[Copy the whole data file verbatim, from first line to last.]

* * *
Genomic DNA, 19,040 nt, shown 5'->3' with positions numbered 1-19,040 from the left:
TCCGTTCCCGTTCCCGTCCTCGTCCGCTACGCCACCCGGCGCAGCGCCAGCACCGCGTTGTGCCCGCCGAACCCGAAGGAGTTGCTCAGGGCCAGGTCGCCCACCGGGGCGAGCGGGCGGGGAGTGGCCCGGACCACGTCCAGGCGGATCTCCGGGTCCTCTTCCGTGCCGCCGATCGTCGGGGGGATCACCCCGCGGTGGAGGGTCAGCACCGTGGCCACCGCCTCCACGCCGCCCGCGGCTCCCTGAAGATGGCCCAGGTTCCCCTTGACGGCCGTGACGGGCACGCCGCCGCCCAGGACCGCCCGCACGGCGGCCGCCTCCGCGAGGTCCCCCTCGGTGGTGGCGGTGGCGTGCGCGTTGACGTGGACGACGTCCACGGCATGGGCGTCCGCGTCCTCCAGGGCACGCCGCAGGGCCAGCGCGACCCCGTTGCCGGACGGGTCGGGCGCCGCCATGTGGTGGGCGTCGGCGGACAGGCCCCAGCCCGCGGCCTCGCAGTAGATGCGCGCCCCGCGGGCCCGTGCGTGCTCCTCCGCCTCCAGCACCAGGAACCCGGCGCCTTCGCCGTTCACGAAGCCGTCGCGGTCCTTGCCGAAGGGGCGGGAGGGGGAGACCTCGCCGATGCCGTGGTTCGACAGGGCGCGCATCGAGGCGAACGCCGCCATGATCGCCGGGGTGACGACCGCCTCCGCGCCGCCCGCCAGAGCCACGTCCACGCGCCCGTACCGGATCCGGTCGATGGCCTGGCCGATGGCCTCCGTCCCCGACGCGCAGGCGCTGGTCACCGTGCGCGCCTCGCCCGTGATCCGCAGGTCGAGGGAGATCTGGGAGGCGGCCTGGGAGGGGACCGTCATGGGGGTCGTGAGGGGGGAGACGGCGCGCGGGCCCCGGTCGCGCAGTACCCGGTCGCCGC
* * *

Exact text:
Genomic DNA, 19,040 nt, shown 5'->3' with positions numbered 1-19,040 from the left:
TCCGTTCCCGTTCCCGTCCTCGTCCGCTACGCCACCCGGCGCAGCGCCAGCACCGCGTTGTGCCCGCCGAACCCGAAGGAGTTGCTCAGGGCCAGGTCGCCCACCGGGGCGAGCGGGCGGGGAGTGGCCCGGACCACGTCCAGGCGGATCTCCGGGTCCTCTTCCGTGCCGCCGATCGTCGGGGGGATCACCCCGCGGTGGAGGGTCAGCACCGTGGCCACCGCCTCCACGCCGCCCGCGGCTCCCTGAAGATGGCCCAGGTTCCCCTTGACGGCCGTGACGGGCACGCCGCCGCCCAGGACCGCCCGCACGGCGGCCGCCTCCGCGAGGTCCCCCTCGGTGGTGGCGGTGGCGTGCGCGTTGACGTGGACGACGTCCACGGCATGGGCGTCCGCGTCCTCCAGGGCACGCCGCAGGGCCAGCGCGACCCCGTTGCCGGACGGGTCGGGCGCCGCCATGTGGTGGGCGTCGGCGGACAGGCCCCAGCCCGCGGCCTCGCAGTAGATGCGCGCCCCGCGGGCCCGTGCGTGCTCCTCCGCCTCCAGCACCAGGAACCCGGCGCCTTCGCCGTTCACGAAGCCGTCGCGGTCCTTGCCGAAGGGGCGGGAGGGGGAGACCTCGCCGATGCCGTGGTTCGACAGGGCGCGCATCGAGGCGAACGCCGCCATGATCGCCGGGGTGACGACCGCCTCCGCGCCGCCCGCCAGAGCCACGTCCACGCGCCCGTACCGGATCCGGTCGATGGCCTGGCCGATGGCCTCCGTCCCCGACGCGCAGGCGCTGGTCACCGTGCGCGCCTCGCCCGTGATCCGCAGGTCGAGGGAGATCTGGGAGGCGGCCTGGGAGGGGACCGTCATGGGGGTCGTGAGGGGGGAGACGGCGCGCGGGCCCCGGTCGCGCAGTACCCGGTCGCCGC